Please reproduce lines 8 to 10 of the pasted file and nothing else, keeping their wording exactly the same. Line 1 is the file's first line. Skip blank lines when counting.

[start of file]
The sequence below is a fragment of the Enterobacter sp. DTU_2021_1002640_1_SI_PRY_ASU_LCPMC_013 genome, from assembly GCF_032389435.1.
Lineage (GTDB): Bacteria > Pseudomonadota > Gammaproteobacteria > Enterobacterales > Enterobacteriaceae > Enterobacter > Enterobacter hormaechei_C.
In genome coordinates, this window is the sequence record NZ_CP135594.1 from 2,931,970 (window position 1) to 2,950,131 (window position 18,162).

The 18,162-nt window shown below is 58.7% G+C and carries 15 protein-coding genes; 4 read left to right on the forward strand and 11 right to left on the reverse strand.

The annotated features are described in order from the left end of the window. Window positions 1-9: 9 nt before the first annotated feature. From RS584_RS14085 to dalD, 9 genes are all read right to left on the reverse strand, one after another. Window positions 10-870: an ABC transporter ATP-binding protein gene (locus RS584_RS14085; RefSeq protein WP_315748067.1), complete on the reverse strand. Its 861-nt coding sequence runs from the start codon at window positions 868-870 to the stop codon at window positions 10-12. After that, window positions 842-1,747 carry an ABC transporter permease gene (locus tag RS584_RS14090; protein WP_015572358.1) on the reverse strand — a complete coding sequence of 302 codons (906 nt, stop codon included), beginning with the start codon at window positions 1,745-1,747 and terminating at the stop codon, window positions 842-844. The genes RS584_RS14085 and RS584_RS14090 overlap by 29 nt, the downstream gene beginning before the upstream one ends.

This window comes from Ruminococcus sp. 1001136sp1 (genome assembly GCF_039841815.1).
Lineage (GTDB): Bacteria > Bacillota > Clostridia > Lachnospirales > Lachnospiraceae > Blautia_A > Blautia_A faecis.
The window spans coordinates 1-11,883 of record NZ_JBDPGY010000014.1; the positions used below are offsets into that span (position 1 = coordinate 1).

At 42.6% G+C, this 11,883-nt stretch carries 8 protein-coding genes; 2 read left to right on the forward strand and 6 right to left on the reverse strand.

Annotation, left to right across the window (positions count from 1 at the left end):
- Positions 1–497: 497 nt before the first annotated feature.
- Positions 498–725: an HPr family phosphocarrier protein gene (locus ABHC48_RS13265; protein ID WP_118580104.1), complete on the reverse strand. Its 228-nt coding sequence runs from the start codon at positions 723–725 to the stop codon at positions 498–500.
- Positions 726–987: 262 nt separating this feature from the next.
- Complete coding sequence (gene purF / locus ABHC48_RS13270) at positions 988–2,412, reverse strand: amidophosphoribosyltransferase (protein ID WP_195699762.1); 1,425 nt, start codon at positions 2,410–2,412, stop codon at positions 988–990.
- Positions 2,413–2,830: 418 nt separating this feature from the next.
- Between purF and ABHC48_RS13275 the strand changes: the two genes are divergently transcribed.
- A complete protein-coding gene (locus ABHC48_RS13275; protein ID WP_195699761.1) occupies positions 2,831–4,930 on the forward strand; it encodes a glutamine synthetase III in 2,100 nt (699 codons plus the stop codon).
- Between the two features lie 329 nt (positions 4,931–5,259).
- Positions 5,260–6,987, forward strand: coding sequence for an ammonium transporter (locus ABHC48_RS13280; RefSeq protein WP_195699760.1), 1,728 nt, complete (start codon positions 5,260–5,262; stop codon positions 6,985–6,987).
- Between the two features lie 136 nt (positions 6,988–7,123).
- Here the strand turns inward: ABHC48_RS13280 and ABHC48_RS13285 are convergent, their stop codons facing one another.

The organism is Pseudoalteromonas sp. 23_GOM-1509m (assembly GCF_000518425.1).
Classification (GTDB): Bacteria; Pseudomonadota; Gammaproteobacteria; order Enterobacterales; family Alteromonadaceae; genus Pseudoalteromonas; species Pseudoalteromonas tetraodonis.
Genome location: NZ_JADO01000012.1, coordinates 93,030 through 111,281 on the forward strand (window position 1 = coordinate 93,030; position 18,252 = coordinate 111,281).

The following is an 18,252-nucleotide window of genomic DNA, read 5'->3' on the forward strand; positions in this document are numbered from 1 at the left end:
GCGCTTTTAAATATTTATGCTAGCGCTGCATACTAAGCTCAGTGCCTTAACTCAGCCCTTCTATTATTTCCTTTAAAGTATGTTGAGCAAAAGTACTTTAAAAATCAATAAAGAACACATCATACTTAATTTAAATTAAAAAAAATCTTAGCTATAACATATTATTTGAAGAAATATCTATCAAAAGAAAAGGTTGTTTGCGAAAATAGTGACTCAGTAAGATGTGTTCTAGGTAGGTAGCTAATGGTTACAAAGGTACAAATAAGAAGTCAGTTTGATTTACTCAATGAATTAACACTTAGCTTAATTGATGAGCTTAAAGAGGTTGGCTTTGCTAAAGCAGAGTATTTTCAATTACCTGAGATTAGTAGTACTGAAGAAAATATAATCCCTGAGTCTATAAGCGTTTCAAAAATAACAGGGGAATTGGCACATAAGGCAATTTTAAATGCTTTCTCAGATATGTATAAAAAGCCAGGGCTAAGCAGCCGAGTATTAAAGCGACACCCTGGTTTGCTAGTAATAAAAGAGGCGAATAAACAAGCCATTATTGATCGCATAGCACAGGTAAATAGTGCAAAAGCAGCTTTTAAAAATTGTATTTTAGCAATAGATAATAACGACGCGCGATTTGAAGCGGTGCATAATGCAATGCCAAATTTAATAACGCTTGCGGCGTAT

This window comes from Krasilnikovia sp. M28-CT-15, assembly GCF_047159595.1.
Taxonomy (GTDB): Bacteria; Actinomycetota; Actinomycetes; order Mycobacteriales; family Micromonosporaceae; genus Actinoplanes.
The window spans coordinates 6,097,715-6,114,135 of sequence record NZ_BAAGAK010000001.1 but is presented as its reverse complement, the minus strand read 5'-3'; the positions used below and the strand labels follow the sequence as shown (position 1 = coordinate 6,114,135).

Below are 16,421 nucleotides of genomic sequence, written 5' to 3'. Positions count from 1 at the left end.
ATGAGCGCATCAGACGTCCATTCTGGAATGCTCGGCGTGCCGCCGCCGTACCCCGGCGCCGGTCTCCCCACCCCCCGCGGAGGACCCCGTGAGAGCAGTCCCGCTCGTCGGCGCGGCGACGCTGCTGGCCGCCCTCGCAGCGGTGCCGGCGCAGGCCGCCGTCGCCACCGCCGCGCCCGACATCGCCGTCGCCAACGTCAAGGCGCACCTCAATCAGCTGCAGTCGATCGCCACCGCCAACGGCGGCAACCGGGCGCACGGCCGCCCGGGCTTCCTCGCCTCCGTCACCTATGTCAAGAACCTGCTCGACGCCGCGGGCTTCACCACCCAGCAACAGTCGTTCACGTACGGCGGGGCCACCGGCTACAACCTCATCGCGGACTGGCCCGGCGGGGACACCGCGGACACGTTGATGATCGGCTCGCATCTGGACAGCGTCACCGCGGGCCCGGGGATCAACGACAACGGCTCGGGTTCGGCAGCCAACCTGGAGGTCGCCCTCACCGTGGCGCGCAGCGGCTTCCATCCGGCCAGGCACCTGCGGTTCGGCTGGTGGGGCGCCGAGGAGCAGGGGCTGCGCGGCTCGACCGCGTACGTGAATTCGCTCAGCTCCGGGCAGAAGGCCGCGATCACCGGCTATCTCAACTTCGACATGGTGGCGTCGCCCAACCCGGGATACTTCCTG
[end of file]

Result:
The window spans coordinates 1-11,883 of record NZ_JBDPGY010000014.1; the positions used below are offsets into that span (position 1 = coordinate 1).

At 42.6% G+C, this 11,883-nt stretch carries 8 protein-coding genes; 2 read left to right on the forward strand and 6 right to left on the reverse strand.

Annotation, left to right across the window (positions count from 1 at the left end):